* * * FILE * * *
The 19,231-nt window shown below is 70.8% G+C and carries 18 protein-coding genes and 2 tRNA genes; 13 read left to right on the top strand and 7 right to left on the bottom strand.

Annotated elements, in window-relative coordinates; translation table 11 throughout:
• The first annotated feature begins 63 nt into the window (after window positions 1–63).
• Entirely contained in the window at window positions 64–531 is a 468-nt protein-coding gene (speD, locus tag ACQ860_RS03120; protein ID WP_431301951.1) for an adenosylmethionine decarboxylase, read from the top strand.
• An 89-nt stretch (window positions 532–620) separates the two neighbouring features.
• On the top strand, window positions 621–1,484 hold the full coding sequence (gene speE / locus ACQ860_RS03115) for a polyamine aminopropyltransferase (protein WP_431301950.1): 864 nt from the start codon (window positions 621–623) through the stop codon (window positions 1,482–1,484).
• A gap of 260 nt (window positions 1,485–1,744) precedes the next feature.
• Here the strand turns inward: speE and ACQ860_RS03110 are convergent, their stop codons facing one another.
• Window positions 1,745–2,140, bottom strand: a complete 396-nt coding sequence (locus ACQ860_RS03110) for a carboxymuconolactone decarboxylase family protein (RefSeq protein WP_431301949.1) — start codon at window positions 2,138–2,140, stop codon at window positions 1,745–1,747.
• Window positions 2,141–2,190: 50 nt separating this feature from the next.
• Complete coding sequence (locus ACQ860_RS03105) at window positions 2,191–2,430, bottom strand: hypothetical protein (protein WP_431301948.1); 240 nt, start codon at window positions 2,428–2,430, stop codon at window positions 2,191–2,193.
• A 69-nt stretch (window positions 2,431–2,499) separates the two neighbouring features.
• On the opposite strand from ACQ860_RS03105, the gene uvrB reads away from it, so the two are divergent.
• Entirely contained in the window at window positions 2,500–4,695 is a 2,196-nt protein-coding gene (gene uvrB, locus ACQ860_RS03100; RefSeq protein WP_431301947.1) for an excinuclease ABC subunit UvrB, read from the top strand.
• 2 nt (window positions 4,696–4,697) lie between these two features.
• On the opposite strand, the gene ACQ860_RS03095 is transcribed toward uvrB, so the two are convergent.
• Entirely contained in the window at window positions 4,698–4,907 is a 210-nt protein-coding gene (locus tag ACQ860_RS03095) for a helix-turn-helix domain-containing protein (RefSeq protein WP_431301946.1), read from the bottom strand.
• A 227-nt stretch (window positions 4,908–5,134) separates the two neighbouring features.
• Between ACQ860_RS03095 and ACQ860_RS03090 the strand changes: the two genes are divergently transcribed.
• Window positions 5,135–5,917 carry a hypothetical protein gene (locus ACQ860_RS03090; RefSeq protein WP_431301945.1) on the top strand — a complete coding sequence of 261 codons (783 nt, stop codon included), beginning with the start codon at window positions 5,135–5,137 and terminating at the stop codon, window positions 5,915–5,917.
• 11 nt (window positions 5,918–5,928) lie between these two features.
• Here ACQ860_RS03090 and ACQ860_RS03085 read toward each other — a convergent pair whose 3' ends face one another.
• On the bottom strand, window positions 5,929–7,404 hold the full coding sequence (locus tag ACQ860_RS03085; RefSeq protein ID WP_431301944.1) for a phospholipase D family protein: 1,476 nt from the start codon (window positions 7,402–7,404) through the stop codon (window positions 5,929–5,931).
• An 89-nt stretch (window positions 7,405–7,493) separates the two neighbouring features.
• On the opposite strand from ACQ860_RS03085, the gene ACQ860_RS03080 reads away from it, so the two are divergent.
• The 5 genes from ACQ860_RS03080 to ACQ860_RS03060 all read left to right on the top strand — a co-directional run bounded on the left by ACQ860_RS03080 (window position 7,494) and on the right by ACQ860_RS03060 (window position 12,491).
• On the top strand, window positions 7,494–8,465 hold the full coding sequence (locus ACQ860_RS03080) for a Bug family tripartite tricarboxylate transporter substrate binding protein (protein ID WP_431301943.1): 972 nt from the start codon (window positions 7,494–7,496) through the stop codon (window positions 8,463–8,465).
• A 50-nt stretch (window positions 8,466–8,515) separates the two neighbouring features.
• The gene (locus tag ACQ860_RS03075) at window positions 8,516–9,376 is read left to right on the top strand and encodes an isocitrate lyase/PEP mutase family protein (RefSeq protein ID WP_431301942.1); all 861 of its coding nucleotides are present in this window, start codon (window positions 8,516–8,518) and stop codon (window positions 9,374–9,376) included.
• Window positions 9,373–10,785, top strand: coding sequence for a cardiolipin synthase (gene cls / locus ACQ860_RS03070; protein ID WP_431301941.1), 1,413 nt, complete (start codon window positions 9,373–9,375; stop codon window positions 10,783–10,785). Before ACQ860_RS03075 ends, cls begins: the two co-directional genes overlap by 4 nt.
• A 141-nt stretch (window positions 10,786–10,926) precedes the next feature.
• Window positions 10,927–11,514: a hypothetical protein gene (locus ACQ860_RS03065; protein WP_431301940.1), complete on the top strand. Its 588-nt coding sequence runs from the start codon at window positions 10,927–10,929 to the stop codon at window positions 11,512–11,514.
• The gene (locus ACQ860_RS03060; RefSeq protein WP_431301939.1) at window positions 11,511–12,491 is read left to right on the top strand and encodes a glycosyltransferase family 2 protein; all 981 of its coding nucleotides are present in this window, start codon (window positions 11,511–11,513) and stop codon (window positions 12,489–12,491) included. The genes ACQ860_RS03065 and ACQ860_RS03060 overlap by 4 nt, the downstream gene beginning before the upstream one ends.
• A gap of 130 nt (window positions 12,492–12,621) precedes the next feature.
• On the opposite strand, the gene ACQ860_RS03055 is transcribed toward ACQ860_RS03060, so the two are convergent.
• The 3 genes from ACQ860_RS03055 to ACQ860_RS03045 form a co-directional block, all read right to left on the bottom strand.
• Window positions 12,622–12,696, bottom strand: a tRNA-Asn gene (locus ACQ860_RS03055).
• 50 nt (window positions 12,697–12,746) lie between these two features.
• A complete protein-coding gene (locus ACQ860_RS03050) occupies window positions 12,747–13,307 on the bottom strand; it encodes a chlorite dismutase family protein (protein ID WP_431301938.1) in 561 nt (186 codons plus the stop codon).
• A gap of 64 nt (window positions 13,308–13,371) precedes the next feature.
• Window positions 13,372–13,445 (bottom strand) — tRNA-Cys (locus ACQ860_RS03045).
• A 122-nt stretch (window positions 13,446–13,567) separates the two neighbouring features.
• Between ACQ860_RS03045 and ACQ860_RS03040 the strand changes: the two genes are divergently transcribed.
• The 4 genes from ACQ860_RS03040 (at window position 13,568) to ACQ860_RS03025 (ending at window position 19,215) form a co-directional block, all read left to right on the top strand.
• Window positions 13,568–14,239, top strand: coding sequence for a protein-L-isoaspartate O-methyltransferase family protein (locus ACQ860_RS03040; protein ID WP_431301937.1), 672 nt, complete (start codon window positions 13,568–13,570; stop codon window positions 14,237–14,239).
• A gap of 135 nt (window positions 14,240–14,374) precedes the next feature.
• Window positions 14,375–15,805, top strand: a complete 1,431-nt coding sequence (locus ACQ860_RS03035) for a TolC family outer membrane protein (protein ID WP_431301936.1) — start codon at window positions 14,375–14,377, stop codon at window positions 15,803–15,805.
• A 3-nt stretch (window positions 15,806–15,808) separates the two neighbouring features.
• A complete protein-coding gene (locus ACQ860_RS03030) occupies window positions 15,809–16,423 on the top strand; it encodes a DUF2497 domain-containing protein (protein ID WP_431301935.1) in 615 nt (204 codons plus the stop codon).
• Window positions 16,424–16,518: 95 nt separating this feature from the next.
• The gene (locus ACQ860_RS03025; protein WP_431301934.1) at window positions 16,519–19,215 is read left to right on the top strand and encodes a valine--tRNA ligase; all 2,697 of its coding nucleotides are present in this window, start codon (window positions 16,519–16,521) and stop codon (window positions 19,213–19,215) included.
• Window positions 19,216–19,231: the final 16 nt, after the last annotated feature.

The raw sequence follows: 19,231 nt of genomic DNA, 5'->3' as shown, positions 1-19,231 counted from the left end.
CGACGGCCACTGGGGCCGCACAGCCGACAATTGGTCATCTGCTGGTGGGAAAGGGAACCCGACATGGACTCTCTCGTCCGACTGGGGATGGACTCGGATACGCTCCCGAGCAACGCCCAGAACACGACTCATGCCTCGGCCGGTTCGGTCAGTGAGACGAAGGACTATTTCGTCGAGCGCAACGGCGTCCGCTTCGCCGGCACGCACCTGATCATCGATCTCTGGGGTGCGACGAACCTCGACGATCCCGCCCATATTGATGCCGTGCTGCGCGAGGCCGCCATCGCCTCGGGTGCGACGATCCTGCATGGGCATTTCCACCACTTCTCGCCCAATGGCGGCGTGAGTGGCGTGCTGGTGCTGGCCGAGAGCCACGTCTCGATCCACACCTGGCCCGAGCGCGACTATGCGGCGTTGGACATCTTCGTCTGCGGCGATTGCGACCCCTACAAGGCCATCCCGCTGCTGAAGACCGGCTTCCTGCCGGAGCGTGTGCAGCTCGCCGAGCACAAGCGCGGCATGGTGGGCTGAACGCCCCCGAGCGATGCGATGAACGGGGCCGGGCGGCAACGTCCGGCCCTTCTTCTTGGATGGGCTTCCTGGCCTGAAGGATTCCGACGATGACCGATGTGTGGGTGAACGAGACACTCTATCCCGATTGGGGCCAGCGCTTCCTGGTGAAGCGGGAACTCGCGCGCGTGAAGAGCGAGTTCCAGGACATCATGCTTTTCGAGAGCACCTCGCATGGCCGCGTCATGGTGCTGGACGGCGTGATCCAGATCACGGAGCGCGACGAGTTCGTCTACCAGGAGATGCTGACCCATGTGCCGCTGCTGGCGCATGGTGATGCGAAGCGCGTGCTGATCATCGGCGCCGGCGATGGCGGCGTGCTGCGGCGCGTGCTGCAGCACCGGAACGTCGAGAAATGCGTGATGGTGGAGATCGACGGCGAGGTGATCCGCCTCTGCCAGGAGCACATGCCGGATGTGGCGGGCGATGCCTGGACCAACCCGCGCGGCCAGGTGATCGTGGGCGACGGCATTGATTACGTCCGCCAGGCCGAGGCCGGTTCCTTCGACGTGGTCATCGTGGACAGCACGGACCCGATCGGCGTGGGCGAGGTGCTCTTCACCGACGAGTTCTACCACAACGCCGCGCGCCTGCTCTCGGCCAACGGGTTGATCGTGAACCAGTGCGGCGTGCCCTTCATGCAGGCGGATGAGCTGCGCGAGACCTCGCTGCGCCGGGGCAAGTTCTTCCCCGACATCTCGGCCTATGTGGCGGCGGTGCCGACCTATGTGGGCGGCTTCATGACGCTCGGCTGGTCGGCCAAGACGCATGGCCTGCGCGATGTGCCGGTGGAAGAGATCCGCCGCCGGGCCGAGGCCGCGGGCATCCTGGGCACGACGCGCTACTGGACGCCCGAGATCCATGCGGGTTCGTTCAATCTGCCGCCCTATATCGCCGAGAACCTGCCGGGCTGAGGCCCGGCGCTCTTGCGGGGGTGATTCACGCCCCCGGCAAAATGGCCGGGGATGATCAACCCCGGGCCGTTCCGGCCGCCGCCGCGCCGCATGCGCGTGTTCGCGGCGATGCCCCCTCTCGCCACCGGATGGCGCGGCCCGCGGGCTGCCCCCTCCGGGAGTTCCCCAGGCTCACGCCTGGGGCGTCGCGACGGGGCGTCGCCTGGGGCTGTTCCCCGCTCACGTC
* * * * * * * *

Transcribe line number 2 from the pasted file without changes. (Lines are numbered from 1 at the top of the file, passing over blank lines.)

Annotated elements, in window-relative coordinates; translation table 11 throughout: